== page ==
New York Times, January 15, 2018: Democrats add momentum to G.O.P. push to loosen banking rules
The most significant attempt to loosen rules imposed in the wake of the 2008 financial crisis is underway in Congress as the Senate looks to pass legislation within the next month that would roll back restrictions on swaths of the finance industry.
But unlike the $1.5 trillion tax overhaul, which passed along party lines, the effort to loosen the post-crisis rules is somewhat bipartisan. A group of Senate Democrats has joined Republicans to support legislation that would mark the first major revision of the 2010 Dodd-Frank Act, a signature accomplishment of President Barack Obama that has been deemed “a disaster” by President Trump.
Hurdles remain. The House has already passed its own far more sweeping deregulatory effort. And progressive Democrats who warn that the legislation would return Wall Street to its more reckless past are mobilizing in hopes of derailing the legislation — even if that means attacking fellow Democrats who support it.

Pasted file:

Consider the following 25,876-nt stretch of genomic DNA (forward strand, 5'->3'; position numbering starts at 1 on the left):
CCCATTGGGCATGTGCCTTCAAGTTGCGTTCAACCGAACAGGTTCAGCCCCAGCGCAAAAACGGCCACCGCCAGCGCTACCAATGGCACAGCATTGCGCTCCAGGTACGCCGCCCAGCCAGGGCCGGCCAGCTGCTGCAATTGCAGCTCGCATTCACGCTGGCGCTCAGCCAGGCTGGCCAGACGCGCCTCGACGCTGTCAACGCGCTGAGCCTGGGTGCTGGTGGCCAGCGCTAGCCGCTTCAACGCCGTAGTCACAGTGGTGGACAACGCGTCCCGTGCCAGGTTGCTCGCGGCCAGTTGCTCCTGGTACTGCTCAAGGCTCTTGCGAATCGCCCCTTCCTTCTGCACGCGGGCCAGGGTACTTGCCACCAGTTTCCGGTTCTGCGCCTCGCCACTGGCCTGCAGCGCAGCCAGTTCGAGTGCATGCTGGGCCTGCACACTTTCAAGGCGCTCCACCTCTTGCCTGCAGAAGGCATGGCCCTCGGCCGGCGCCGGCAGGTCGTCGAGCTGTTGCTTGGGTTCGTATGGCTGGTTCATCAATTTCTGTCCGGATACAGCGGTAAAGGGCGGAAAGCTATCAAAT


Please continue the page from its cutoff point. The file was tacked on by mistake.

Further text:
“This bill increases the risk of another taxpayer bailout, and I will continue to challenge supporters of this bill — from both parties — to explain why they stand on the side of big banks instead of working families,” said Senator Elizabeth Warren, the Massachusetts Democrat.